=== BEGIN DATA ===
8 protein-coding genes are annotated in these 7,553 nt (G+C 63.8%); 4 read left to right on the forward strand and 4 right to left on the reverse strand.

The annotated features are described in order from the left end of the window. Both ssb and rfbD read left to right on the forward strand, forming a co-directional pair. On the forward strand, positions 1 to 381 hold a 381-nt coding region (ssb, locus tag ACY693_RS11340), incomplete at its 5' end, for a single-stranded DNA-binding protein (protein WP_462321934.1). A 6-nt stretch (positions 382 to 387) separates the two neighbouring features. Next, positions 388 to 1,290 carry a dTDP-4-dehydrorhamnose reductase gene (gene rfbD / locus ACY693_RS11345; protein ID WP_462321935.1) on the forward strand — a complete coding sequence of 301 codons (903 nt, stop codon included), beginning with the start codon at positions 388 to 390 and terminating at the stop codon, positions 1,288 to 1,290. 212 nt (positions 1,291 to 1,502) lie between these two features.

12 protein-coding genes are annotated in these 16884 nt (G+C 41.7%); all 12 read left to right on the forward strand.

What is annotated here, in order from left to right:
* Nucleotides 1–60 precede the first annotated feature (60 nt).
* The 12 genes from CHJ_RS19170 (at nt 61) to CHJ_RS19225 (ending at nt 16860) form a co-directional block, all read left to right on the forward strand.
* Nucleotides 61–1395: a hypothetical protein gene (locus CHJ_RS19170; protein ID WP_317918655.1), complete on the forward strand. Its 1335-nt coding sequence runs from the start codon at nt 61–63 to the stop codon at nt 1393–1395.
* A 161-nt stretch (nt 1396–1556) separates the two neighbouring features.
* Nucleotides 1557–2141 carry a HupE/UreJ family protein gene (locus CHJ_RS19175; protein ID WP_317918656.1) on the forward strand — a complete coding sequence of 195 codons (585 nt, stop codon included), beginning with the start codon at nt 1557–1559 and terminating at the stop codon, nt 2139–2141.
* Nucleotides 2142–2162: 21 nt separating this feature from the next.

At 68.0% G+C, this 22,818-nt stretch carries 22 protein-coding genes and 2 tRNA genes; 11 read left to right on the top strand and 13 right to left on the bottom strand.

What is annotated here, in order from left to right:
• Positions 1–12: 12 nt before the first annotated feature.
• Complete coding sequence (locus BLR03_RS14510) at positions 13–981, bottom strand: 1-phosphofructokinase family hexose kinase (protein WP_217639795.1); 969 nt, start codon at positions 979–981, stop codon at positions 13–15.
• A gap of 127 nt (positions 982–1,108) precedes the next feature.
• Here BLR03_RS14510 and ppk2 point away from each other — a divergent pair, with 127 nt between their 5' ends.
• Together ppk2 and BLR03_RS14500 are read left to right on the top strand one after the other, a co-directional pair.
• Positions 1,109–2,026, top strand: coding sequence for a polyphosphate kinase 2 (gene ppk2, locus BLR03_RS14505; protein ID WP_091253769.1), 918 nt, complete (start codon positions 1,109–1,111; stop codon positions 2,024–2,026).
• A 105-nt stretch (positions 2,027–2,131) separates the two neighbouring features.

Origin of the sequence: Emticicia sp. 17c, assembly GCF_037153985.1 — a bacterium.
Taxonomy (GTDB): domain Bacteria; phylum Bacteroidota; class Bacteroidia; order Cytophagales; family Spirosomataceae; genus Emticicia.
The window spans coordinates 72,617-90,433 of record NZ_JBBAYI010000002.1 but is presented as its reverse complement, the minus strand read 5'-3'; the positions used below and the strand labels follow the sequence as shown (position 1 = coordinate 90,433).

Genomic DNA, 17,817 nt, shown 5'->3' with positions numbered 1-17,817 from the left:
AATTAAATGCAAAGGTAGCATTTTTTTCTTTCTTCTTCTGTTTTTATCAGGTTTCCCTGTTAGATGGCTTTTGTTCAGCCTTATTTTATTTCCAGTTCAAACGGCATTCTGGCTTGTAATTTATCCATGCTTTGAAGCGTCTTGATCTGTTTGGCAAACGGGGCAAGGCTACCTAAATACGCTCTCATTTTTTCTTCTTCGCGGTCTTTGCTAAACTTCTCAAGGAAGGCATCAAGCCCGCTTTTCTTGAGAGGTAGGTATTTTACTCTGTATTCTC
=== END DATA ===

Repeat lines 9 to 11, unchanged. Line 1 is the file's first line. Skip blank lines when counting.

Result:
* Nucleotides 1557–2141 carry a HupE/UreJ family protein gene (locus CHJ_RS19175; protein ID WP_317918656.1) on the forward strand — a complete coding sequence of 195 codons (585 nt, stop codon included), beginning with the start codon at nt 1557–1559 and terminating at the stop codon, nt 2139–2141.
* Nucleotides 2142–2162: 21 nt separating this feature from the next.

At 68.0% G+C, this 22,818-nt stretch carries 22 protein-coding genes and 2 tRNA genes; 11 read left to right on the top strand and 13 right to left on the bottom strand.